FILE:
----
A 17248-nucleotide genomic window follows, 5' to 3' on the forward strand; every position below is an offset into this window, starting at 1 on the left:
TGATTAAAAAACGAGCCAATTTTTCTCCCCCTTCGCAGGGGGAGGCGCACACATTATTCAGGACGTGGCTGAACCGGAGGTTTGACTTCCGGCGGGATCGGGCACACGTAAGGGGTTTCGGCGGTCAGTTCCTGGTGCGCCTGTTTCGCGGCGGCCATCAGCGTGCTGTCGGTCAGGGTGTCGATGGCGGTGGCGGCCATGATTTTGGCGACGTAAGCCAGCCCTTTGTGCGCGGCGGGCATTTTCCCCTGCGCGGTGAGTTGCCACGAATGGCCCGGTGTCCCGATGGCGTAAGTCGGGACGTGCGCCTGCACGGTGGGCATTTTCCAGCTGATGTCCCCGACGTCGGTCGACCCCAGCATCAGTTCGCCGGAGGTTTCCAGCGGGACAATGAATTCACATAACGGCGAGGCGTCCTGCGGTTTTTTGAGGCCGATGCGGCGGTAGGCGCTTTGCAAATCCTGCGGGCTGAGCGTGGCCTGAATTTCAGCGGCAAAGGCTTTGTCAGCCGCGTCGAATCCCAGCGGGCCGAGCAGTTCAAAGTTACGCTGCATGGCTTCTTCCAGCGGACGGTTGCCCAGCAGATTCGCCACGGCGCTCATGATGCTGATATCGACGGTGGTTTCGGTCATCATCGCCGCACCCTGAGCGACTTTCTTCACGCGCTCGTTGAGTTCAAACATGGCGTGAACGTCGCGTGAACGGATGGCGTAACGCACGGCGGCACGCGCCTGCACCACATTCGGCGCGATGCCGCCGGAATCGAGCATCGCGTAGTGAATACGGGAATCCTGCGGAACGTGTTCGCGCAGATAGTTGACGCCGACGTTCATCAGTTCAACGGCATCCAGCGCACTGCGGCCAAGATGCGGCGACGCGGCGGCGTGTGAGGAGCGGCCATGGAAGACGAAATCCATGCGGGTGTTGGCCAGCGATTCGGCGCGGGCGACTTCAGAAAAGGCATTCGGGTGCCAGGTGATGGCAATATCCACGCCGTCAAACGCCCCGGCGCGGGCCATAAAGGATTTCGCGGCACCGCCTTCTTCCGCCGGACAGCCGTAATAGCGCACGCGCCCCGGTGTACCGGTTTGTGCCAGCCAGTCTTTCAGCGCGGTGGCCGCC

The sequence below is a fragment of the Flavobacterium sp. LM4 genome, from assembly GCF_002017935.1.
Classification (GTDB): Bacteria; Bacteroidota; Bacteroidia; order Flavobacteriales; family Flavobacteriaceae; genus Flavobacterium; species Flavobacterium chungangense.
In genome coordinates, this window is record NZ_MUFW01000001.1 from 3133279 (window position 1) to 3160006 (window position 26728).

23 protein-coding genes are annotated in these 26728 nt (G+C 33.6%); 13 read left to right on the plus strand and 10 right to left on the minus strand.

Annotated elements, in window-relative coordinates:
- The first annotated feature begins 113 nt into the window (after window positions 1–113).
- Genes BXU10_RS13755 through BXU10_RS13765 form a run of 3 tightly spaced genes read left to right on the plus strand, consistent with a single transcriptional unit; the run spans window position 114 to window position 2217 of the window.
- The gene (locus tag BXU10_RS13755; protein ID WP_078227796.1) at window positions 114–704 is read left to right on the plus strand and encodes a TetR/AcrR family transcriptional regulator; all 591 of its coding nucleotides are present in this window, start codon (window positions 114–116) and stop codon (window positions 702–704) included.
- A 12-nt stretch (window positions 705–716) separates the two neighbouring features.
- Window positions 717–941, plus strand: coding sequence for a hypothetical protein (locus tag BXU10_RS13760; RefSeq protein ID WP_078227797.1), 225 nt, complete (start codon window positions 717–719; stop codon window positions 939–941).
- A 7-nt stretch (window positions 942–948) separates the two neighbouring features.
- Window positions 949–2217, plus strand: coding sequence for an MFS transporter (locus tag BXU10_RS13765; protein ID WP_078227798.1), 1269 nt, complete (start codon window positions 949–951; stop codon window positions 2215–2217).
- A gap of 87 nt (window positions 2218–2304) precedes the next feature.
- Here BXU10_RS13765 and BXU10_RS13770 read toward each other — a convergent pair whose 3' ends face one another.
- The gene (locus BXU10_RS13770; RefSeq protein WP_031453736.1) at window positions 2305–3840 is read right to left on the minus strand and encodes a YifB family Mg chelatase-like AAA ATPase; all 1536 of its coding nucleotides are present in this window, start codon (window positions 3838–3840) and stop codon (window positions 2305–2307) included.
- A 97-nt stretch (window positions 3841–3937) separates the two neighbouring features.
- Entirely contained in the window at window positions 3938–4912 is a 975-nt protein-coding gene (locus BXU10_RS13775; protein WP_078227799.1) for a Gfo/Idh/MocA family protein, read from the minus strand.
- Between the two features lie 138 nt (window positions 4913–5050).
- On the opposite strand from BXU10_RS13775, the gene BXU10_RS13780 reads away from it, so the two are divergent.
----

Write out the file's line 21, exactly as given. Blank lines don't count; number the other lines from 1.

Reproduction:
- On the opposite strand from BXU10_RS13775, the gene BXU10_RS13780 reads away from it, so the two are divergent.